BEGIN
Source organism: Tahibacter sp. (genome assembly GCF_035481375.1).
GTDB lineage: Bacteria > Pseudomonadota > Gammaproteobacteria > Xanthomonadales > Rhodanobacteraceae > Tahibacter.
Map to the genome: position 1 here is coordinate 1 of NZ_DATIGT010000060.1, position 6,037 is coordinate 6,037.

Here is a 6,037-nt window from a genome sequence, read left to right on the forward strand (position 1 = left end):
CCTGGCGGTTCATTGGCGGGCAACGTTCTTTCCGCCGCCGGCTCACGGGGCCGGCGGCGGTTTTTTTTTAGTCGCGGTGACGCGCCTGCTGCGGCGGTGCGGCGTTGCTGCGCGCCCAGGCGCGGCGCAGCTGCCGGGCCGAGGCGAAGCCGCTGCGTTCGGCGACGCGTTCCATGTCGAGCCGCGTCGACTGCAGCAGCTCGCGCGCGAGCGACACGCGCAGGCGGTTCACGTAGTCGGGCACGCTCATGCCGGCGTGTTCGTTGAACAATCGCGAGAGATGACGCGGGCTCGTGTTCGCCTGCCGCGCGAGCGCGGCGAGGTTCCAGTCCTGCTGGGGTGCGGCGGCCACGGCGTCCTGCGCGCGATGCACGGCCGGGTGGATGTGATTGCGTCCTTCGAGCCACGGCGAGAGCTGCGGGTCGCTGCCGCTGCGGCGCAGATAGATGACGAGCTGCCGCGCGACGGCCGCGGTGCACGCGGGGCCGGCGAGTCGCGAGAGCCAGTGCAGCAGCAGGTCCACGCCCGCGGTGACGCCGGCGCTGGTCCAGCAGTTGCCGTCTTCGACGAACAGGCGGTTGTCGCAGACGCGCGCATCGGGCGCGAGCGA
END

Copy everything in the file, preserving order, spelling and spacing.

Source organism: Tahibacter sp. (genome assembly GCF_035481375.1).
GTDB lineage: Bacteria > Pseudomonadota > Gammaproteobacteria > Xanthomonadales > Rhodanobacteraceae > Tahibacter.
Map to the genome: position 1 here is coordinate 1 of NZ_DATIGT010000060.1, position 6,037 is coordinate 6,037.

Here is a 6,037-nt window from a genome sequence, read left to right on the forward strand (position 1 = left end):
CCTGGCGGTTCATTGGCGGGCAACGTTCTTTCCGCCGCCGGCTCACGGGGCCGGCGGCGGTTTTTTTTTAGTCGCGGTGACGCGCCTGCTGCGGCGGTGCGGCGTTGCTGCGCGCCCAGGCGCGGCGCAGCTGCCGGGCCGAGGCGAAGCCGCTGCGTTCGGCGACGCGTTCCATGTCGAGCCGCGTCGACTGCAGCAGCTCGCGCGCGAGCGACACGCGCAGGCGGTTCACGTAGTCGGGCACGCTCATGCCGGCGTGTTCGTTGAACAATCGCGAGAGATGACGCGGGCTCGTGTTCGCCTGCCGCGCGAGCGCGGCGAGGTTCCAGTCCTGCTGGGGTGCGGCGGCCACGGCGTCCTGCGCGCGATGCACGGCCGGGTGGATGTGATTGCGTCCTTCGAGCCACGGCGAGAGCTGCGGGTCGCTGCCGCTGCGGCGCAGATAGATGACGAGCTGCCGCGCGACGGCCGCGGTGCACGCGGGGCCGGCGAGTCGCGAGAGCCAGTGCAGCAGCAGGTCCACGCCCGCGGTGACGCCGGCGCTGGTCCAGCAGTTGCCGTCTTCGACGAACAGGCGGTTGTCGCAGACGCGCGCATCGGGCGCGAGCGA